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Rolls-Royce preserves customer engines in preparation for resumption of flights

Rolls-Royce: Virgin Atlantic engine preservation

Rolls-Royce is working with customers across the globe to preserve and protect their aircraft engines in readiness for a return to the skies once the global coronavirus pandemic is over.

With many of the world’s airlines temporarily grounding their aircraft as a consequence of the global Covid-19 pandemic, Rolls-Royce has said that “a careful and structured approach to engine preservation is vital to ensure peak performance is maintained once more normal service resumes”.

During the crisis, teams have been supporting customers by providing them with expert advice on how to prepare for extended periods of engine downtime and how to make sure their engines are fit to fly once they resume service again.

This process requires careful compliance with technical procedures to ensure that operators are able to maximise the flying potential of their engines without delay, and to avoid any maintenance liability for preservation-related deterioration. This applies to all types of aircraft engines used for commercial and business aviation.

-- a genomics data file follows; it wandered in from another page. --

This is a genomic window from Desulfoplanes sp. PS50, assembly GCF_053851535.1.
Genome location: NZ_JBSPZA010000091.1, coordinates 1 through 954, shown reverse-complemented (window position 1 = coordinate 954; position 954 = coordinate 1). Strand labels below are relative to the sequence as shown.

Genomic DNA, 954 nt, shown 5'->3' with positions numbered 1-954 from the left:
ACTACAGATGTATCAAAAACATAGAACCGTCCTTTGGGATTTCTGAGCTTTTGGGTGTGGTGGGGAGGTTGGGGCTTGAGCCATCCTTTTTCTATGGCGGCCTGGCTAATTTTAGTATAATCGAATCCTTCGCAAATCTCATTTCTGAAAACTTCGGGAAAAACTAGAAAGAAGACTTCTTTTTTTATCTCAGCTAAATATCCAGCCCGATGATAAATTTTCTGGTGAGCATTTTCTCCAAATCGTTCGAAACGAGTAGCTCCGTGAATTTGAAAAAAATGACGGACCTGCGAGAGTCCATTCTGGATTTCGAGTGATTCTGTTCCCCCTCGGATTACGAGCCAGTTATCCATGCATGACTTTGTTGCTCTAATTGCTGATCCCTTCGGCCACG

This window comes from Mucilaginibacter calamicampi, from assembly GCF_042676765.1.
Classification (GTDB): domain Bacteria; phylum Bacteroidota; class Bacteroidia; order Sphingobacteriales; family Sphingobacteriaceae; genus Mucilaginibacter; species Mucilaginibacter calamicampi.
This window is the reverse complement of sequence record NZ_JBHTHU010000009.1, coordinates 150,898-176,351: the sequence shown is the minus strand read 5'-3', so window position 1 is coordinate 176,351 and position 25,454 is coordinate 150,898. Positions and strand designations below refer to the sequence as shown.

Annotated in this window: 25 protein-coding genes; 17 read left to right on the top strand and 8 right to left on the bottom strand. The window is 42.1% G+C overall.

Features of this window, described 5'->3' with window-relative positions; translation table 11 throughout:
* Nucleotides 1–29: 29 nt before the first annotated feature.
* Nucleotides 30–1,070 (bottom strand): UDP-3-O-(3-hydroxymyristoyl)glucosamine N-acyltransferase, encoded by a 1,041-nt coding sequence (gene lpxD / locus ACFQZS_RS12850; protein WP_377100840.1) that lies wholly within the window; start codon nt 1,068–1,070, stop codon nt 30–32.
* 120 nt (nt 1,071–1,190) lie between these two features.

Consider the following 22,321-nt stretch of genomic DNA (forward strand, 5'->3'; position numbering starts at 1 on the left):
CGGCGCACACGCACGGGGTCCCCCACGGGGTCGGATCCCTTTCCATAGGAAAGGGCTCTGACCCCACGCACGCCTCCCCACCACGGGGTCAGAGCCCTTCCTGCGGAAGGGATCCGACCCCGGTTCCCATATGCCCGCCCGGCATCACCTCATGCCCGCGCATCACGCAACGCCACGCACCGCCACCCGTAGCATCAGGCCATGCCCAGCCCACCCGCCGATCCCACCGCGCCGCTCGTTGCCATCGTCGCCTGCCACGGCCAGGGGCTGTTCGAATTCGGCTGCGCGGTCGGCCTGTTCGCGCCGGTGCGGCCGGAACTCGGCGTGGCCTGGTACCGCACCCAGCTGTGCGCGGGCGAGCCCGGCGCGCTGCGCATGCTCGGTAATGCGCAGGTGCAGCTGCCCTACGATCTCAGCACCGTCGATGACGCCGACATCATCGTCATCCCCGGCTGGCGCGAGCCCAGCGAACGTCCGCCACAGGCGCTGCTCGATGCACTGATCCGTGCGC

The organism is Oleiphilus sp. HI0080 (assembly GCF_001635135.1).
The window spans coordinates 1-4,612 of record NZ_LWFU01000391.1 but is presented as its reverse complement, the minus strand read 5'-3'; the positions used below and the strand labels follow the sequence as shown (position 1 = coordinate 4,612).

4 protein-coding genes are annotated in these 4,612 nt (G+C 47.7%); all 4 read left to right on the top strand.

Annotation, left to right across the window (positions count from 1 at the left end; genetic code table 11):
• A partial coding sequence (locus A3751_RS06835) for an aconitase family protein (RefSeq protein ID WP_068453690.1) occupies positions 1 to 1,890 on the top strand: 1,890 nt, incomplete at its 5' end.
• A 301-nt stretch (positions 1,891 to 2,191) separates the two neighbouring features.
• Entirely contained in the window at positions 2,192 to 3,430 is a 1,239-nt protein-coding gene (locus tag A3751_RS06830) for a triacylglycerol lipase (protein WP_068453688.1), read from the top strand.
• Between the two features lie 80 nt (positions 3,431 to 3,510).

Similarly, Rolls-Royce offers guidance on the de-preservation of engines and putting the right processes in place to ensure a smooth take-off.

Virgin Atlantic is one such customer that Rolls-Royce has been been working closely with on engine preservation. Rolls-Royce powers more than 30 aircraft in the Virgin Atlantic fleet, the majority of which are currently on the ground.

VP of maintenance and engineering at Virgin Atlantic, Philip Wardlaw, said: “The onset of Covid-19 has seen a number of our aircraft grounded.

Safety is always our first priority and so we’re grateful for the collaboration with Rolls-Royce in these unprecedented times.

“Our engineers are continuing to ensure all our aircraft are maintained to the highest standards so they’re ready to roll out as travel restrictions are lifted.”

Rolls-Royce has said that its global network is committed to meeting individual needs and according to the company’s chief life cycle engineer Dr Christopher Lobley, the support team at the Availability Control Centre (ACC) in Derby remains fully operational 24-7.

They are working with a network of engineers across the globe and with many of the world’s major carriers to improve preservation procedures by standardising materials and introducing alternative methods to meet individual airline needs. Read more about the ACC here

Dr Lobley said: “Time spent preparing an engine for a period of extended shutdown will yield dividends when the aircraft re-enters service. Temperature and humidity are key factors, so minimising the impact of the environmental conditions is a key priority.”

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